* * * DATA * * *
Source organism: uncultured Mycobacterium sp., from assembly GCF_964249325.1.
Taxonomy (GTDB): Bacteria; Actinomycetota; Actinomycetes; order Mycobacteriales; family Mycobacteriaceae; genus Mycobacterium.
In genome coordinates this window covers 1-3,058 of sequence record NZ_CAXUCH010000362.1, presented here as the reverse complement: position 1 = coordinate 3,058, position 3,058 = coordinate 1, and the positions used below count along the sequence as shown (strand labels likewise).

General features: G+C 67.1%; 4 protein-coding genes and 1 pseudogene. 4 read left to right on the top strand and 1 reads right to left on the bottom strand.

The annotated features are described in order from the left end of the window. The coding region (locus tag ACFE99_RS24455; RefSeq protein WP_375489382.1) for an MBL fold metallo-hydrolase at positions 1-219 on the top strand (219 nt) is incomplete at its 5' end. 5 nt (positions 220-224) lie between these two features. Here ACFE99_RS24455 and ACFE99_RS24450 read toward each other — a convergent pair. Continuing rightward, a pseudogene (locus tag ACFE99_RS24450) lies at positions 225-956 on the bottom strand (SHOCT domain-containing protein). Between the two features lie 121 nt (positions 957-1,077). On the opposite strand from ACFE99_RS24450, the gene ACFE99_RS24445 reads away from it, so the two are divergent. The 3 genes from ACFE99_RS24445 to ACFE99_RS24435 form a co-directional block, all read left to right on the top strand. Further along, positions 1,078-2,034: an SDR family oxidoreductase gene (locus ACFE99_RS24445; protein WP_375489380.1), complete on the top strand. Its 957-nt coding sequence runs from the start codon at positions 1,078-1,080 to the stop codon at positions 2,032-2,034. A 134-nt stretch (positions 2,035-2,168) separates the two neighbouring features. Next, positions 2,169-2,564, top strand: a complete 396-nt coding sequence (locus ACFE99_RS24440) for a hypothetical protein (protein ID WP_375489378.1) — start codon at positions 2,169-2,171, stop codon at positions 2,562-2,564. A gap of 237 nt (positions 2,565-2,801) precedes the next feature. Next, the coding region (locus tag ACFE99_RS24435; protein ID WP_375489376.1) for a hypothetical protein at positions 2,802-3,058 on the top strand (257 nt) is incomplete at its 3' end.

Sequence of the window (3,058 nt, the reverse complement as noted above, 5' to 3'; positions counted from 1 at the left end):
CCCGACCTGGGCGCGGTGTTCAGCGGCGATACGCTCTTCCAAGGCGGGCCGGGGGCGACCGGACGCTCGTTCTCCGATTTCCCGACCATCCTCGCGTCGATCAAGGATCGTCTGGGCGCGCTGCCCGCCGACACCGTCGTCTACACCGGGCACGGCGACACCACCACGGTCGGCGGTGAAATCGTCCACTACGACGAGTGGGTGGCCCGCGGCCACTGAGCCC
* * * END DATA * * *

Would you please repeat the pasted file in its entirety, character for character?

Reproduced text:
Source organism: uncultured Mycobacterium sp., from assembly GCF_964249325.1.
Taxonomy (GTDB): Bacteria; Actinomycetota; Actinomycetes; order Mycobacteriales; family Mycobacteriaceae; genus Mycobacterium.
In genome coordinates this window covers 1-3,058 of sequence record NZ_CAXUCH010000362.1, presented here as the reverse complement: position 1 = coordinate 3,058, position 3,058 = coordinate 1, and the positions used below count along the sequence as shown (strand labels likewise).

General features: G+C 67.1%; 4 protein-coding genes and 1 pseudogene. 4 read left to right on the top strand and 1 reads right to left on the bottom strand.

The annotated features are described in order from the left end of the window. The coding region (locus tag ACFE99_RS24455; RefSeq protein WP_375489382.1) for an MBL fold metallo-hydrolase at positions 1-219 on the top strand (219 nt) is incomplete at its 5' end. 5 nt (positions 220-224) lie between these two features. Here ACFE99_RS24455 and ACFE99_RS24450 read toward each other — a convergent pair. Continuing rightward, a pseudogene (locus tag ACFE99_RS24450) lies at positions 225-956 on the bottom strand (SHOCT domain-containing protein). Between the two features lie 121 nt (positions 957-1,077). On the opposite strand from ACFE99_RS24450, the gene ACFE99_RS24445 reads away from it, so the two are divergent. The 3 genes from ACFE99_RS24445 to ACFE99_RS24435 form a co-directional block, all read left to right on the top strand. Further along, positions 1,078-2,034: an SDR family oxidoreductase gene (locus ACFE99_RS24445; protein WP_375489380.1), complete on the top strand. Its 957-nt coding sequence runs from the start codon at positions 1,078-1,080 to the stop codon at positions 2,032-2,034. A 134-nt stretch (positions 2,035-2,168) separates the two neighbouring features. Next, positions 2,169-2,564, top strand: a complete 396-nt coding sequence (locus ACFE99_RS24440) for a hypothetical protein (protein ID WP_375489378.1) — start codon at positions 2,169-2,171, stop codon at positions 2,562-2,564. A gap of 237 nt (positions 2,565-2,801) precedes the next feature. Next, the coding region (locus tag ACFE99_RS24435; protein ID WP_375489376.1) for a hypothetical protein at positions 2,802-3,058 on the top strand (257 nt) is incomplete at its 3' end.

Sequence of the window (3,058 nt, the reverse complement as noted above, 5' to 3'; positions counted from 1 at the left end):
CCCGACCTGGGCGCGGTGTTCAGCGGCGATACGCTCTTCCAAGGCGGGCCGGGGGCGACCGGACGCTCGTTCTCCGATTTCCCGACCATCCTCGCGTCGATCAAGGATCGTCTGGGCGCGCTGCCCGCCGACACCGTCGTCTACACCGGGCACGGCGACACCACCACGGTCGGCGGTGAAATCGTCCACTACGACGAGTGGGTGGCCCGCGGCCACTGAGCCC